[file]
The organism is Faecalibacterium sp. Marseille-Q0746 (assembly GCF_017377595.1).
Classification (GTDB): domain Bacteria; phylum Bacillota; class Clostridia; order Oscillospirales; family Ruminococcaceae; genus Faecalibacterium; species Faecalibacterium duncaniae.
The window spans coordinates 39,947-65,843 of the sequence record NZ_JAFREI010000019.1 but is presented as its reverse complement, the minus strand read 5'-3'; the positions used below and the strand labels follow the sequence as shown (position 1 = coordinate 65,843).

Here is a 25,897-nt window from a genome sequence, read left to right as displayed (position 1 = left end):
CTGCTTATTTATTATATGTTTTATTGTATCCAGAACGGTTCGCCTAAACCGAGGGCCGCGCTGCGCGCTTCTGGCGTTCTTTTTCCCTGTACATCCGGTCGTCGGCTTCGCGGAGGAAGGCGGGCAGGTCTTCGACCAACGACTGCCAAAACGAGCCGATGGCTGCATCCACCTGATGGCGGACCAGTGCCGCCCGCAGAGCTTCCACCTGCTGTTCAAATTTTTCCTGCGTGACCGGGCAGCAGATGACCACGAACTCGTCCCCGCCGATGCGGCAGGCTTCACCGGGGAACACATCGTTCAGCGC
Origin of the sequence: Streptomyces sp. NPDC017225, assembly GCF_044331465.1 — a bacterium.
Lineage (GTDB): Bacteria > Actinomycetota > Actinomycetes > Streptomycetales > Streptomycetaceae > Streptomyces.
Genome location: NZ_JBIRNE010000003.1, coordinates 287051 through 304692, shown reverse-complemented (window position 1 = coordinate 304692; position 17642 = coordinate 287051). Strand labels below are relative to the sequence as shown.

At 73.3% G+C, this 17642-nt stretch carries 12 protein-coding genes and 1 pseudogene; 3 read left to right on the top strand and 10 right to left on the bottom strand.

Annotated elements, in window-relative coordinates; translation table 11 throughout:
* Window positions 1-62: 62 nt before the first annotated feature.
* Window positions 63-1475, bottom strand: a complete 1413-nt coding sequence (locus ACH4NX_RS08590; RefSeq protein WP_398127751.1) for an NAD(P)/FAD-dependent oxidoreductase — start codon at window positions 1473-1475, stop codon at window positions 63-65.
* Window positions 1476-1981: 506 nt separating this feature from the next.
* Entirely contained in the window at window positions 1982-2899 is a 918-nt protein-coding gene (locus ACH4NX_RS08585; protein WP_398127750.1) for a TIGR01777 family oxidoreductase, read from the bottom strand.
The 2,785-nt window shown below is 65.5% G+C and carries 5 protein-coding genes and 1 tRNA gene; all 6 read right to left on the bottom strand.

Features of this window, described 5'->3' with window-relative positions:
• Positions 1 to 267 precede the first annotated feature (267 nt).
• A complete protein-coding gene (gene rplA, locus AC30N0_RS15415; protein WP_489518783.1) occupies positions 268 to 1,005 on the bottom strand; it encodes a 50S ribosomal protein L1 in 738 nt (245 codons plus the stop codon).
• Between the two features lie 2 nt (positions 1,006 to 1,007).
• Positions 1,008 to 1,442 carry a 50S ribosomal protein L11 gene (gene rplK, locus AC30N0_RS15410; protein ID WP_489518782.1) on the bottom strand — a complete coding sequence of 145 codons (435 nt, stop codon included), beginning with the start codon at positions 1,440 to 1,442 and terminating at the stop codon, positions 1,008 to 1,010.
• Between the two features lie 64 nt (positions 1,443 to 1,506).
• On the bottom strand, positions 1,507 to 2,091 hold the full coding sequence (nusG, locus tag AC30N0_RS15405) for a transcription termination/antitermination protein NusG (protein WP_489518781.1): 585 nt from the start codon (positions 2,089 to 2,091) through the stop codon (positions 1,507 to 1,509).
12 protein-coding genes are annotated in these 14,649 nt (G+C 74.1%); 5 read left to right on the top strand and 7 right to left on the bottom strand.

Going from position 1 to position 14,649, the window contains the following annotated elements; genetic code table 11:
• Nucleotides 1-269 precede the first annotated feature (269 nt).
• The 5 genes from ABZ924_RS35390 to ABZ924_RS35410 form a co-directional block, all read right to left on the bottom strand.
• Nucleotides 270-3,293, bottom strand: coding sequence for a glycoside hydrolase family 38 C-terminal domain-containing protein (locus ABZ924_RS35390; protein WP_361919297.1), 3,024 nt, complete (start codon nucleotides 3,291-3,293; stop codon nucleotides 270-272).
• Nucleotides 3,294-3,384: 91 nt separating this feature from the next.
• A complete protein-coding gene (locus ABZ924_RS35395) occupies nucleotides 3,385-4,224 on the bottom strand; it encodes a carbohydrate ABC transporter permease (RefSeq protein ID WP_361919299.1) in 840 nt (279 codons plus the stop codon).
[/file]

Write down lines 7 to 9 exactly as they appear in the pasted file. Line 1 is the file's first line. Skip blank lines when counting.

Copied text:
Lineage (GTDB): Bacteria > Actinomycetota > Actinomycetes > Streptomycetales > Streptomycetaceae > Streptomyces.
Genome location: NZ_JBIRNE010000003.1, coordinates 287051 through 304692, shown reverse-complemented (window position 1 = coordinate 304692; position 17642 = coordinate 287051). Strand labels below are relative to the sequence as shown.

At 73.3% G+C, this 17642-nt stretch carries 12 protein-coding genes and 1 pseudogene; 3 read left to right on the top strand and 10 right to left on the bottom strand.